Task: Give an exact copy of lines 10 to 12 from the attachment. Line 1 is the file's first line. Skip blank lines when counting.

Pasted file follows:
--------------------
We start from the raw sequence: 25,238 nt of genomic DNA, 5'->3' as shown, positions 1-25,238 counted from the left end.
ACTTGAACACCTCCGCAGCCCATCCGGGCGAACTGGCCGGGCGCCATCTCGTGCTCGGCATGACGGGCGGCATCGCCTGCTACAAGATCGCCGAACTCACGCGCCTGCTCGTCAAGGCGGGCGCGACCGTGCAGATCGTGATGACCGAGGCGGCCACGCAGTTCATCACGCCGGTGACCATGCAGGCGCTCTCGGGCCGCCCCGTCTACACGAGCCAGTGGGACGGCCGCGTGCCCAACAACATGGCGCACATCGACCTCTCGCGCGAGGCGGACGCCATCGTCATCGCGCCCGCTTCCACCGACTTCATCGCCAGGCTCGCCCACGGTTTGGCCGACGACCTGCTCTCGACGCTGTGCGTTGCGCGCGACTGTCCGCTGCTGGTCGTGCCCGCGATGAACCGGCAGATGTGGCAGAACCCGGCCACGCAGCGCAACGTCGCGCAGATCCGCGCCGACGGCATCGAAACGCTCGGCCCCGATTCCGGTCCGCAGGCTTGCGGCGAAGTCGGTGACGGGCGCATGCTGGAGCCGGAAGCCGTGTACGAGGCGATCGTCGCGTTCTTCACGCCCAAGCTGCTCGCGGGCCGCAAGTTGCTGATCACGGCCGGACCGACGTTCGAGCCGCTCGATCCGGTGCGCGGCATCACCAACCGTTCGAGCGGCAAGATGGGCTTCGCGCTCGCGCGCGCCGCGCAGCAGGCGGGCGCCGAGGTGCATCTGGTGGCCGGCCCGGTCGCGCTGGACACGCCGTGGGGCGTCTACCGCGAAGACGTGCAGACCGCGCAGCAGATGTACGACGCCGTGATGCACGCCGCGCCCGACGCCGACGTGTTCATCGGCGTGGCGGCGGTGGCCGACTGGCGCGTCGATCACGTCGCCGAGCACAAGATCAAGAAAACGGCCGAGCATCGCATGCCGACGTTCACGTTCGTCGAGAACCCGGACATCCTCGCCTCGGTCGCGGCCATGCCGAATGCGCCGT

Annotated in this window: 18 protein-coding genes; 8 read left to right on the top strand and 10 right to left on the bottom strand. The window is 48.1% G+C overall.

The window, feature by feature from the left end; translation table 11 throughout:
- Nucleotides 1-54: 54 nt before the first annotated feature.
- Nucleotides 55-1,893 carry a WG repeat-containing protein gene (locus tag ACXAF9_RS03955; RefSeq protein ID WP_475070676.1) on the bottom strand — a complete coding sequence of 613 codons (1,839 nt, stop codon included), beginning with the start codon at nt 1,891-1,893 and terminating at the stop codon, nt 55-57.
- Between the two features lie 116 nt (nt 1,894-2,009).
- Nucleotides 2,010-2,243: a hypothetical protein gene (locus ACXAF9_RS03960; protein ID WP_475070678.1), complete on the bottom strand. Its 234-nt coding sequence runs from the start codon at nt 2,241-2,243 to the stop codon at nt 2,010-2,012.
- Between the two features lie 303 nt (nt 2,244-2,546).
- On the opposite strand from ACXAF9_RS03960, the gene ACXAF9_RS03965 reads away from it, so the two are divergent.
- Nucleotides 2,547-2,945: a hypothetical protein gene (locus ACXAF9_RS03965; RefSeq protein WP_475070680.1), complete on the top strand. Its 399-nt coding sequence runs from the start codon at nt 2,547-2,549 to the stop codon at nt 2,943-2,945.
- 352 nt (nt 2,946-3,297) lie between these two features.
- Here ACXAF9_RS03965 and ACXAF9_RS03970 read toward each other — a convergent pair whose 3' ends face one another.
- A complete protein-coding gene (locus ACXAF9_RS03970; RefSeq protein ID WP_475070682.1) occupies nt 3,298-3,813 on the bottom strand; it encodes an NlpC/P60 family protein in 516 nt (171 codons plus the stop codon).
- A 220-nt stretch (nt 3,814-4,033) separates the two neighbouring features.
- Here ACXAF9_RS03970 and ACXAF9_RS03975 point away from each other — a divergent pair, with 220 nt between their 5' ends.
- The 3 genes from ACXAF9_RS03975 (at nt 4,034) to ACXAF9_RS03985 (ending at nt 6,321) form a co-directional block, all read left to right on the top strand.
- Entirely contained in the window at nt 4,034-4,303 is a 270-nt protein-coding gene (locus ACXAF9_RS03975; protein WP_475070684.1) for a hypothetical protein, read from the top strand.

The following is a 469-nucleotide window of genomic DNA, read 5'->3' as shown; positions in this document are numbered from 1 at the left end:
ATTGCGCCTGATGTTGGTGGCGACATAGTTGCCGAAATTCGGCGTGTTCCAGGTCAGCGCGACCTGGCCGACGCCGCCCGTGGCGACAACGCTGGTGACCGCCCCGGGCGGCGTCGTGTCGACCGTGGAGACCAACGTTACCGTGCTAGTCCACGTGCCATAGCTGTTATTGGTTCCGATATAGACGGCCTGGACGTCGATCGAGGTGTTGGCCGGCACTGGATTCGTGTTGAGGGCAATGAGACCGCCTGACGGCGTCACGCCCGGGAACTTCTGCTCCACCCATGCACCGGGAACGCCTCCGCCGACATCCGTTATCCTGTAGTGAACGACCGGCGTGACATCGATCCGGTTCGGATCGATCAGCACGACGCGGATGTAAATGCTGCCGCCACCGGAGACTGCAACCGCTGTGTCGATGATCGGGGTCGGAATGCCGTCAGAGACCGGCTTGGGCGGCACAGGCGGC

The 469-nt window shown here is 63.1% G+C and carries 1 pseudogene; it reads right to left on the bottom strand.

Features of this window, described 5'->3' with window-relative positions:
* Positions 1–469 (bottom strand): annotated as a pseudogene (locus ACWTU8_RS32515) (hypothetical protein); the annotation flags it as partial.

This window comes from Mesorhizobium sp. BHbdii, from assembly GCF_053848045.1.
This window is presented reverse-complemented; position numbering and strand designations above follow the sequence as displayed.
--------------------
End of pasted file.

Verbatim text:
- On the opposite strand from ACXAF9_RS03960, the gene ACXAF9_RS03965 reads away from it, so the two are divergent.
- Nucleotides 2,547-2,945: a hypothetical protein gene (locus ACXAF9_RS03965; RefSeq protein WP_475070680.1), complete on the top strand. Its 399-nt coding sequence runs from the start codon at nt 2,547-2,549 to the stop codon at nt 2,943-2,945.
- 352 nt (nt 2,946-3,297) lie between these two features.